A museum in Medellin, Colombia, which showcased the life and times of notorious drug lord Pablo Escobar was shut down by the police on Thursday, as the managers didn't have a valid license to run it.
It was originally a house which Escobar owned, and was later turned into a museum.
At the time of the raid on Wednesday, seven visitors were inside.
The museum was managed by Escobar's brother Roberto, and was one of the highlights of 'narco tours'.
In these controversial tours, visitors were taken to places which were connected to Escobar, including his tomb, the prison he built for himself, and his house which his rivals bombed.
The trips were legal, the museum wasn't. Hence, white signs informing about its closure were pasted.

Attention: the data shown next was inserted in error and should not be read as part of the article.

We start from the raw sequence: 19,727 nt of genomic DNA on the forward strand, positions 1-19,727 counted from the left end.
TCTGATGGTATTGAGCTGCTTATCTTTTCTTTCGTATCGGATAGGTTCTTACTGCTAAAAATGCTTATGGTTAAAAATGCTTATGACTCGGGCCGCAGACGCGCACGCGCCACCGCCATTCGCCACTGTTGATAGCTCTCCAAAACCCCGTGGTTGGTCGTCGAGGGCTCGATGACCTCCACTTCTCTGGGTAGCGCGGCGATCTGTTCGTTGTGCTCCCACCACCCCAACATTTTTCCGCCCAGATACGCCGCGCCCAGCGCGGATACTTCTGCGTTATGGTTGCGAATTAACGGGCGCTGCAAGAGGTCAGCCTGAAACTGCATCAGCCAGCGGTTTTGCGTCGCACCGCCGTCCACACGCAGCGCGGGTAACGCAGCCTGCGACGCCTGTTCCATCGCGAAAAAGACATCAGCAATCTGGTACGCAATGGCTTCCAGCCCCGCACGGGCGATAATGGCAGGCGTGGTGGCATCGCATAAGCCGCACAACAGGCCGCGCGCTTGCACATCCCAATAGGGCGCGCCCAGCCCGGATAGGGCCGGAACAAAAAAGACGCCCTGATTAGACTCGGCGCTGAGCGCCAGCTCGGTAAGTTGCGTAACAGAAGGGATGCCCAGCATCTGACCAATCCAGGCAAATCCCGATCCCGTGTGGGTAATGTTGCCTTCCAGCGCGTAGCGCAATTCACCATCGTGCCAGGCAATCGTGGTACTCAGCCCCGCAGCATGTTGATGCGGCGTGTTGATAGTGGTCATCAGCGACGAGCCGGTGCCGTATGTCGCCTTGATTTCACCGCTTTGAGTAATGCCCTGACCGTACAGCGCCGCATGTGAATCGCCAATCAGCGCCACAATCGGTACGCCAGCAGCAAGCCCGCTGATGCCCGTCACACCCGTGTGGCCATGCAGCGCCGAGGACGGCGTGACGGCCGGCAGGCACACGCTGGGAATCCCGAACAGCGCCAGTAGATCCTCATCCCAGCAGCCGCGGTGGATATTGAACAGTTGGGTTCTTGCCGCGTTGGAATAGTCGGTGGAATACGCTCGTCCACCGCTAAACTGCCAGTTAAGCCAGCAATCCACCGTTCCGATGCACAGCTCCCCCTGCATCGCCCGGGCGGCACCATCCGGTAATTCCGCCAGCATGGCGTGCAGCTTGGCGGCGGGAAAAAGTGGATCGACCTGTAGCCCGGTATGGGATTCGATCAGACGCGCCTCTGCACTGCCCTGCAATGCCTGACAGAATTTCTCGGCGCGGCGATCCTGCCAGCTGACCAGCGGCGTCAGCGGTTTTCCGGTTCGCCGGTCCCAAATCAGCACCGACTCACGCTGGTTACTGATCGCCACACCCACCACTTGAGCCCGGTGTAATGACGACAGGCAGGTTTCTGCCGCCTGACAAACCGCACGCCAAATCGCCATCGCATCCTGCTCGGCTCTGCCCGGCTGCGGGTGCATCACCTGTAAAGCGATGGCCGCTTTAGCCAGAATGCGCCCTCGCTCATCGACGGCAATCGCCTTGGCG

Notably, Medellin Mayor Federico Gutierrez is a staunch critic of such tours and believes they promoted 'mafia culture'.
He said we should tell stories of drug trafficking victims "instead of portraying people who did so much damage as legends."
Earlier, he expressed discontent on TV series Narcos whose protagonists were infamous drug lords of the country.
He called for changing the country's civic culture.
"Here, the heroes are the victims. Everyone knows who Pablo Escobar was, but how much does the world know about Valdemar Franklin Quintero, commander of the police riddled with bullets by these murderers? He is a hero," Gutierrez said.
While being amused by the power he exercised isn't uncommon, it shouldn't be forgotten Escobar was a murderer.
Reportedly, he was responsible for the deaths of 4,000 people including judges, policemen, journalists and even Presidential candidates.
His Medellin Cartel was responsible for 80% cocaine sent to the US in 1980s. It's estimated he smuggled 15 tonnes of cocaine every day.
Definitely, not a hero!
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